Craftwork update!

Gotta love the feeling of being productive and actually making stuff again.  About damn time, too; crafting this stuff is at least a quarter of the fun of the Art.

Since I had all the supplies, and now that things in my life have calmed down enough to allow me enough time during the week and weekends to focus and set my mind to some projects again, I can proudly show off two of my latest crafting projects:

  • A ritual sword, partially Solomonic in design but with certain elements that give it a much more offensive nature against harmful spirits.  Yes, dear reader, I made myself a demonsbane-type sword.  I’m going to conjure Kammael and Michael in turn as this conjuration cycle continues and get their opinions on it and how to keep it in good shape, so there’ll be a post on that in the future.  In the meantime, I’m scared to even hold the thing; it feels like a firebomb in my hands.
  • A Circle of Art painted onto a large canvas tarp, based on a design I introduced before.  Simple, elegant, and portable, and awesome-looking, besides!  I made a few wooden pentagram placards to serve as bases for candles and the brazier, too, so the whole setup is pretty cool.  Walking into it feels like stepping into a fortress observatory, so I think I did it right.
  • Although not a craft, per se, I had a hard time finding a proper blessing of chalk that didn’t specifically mention the Three Wise Men or Epiphany, so I made one up.  Here you go, if you ever need a Hermetic or Abrahamic blessing of chalk.

Now that I have these two things, in combination with the tools and supplies I already have (wand, triangle, pentacles, ring), I’m finally ready to start working with goetia and other types of demons.  This opens up a whole new set of practices to experiment with, so I’m pretty excited about this.  Yes, I know that dealing with demons is a powerful practice and can fuck my own shit up if I’m not careful, but what’s life without living, and what is living without learning?  I want the experience, and I hear some demons are pretty neat guys to be acquainted with.  Based on a friend’s suggestion and my own inclinations, I think Orobas will be the first guy in line.

My brony friends would be proud if they knew about this guy.

Though, this does bring up a good question for myself.  I’m used to using the Trithemius ritual to conjure spirits, which I’ve used for angels and genii (two totally different ranks of spirits), but nothing besides (since I haven’t done any other kind of conjuration).  Fr. Rufus Opus has said he’s used it equally well for all kinds of spirits from different grimoires, traditions, and texts, so I’m eager to try and figure out experiments with this rite and how to conjure spirits that are less-than-sanguine about the holy Trinity, qabbalistic godnames, and so forth.  The Lemegeton and Key of Solomon have good starting points for me to jump off of; a Trithemius/Solomonic blended conjuration might be an interesting thing to write up, since the Trithemius rite has the basic framework I need and the Solomonic texts have all the godnames, conjurations, and calls.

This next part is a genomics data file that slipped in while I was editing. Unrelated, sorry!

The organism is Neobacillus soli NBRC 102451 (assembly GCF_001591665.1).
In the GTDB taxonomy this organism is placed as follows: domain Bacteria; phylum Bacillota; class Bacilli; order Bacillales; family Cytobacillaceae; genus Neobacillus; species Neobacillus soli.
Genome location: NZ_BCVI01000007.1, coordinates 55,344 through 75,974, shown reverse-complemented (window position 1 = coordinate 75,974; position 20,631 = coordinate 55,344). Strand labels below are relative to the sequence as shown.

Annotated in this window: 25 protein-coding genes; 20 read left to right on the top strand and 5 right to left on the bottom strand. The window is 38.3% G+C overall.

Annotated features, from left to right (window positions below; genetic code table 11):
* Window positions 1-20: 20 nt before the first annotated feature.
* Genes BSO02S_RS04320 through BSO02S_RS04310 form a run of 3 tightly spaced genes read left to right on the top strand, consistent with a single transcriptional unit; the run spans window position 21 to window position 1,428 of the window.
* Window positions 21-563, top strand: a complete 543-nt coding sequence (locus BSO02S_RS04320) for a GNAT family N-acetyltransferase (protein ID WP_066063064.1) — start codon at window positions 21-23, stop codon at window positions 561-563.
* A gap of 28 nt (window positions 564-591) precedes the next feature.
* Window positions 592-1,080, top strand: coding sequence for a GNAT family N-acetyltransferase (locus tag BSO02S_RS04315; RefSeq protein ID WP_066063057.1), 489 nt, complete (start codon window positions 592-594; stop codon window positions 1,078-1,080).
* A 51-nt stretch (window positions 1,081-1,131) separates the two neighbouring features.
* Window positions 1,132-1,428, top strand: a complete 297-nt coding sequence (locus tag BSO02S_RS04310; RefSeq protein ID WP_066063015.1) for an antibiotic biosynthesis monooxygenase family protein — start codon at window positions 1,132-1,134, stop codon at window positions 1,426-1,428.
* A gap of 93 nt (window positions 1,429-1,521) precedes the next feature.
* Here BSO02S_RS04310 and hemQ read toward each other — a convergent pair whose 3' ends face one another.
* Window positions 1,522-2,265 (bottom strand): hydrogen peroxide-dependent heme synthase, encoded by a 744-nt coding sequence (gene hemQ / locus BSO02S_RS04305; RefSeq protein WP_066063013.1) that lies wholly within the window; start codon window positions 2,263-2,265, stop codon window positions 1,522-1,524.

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About polyphanes
I'm a software developer and Hermetic occultist living near Washington, DC, USA. I claim that I'm youthful, dashing, daring, and other things. I make things and chant stuff, and periodically write about them.

4 Responses to Craftwork update!

  1. Satyr Magos says:

    Gorgeous craftwork, man. What kind of wood did you use for the seal?

    Also: That sword is badass, and I have no idea how I missed the post on the tarp Circle. That’s ingenious. The post doesn’t actually get into my biggest question: how did you manage the geometry on that scale? (Cause I would really love to know where to get a compass that big.)

    • polyphanes says:

      The sword is awesome. It “feels” good in my hand, but in a very powerful, almost righteous way. Very interesting results.

      I actually didn’t make the wood for the seal; it’s a circular picture frame I got off Etsy to hold lamens, seals, and the like. It was cheap and the perfect size, so I screwed in a hook on one side, crimped it shut, and strung a leather cord through it to wear. If I had the tools or supplies to make those frames, I would, because circular frames are damned hard to find. All I remember from the listing was that it was recycled/repurposed wood.

      The circle was drawn out on the tarp using a variation of the technique from the Key of Solomon, which has you anchor down a 9′ string using the consecrated scimitar/lance/whatever, tying the other end to the sword or athame, and drawing out the circle. For me, I anchored down a string with duct tape to the center of the tarp and tied a pencil to one end; for smaller circles, I wrapped the string around the pencil a few times until it was an appropriate length.

  2. Alex Jones says:

    Like the craftsmanship in the image.

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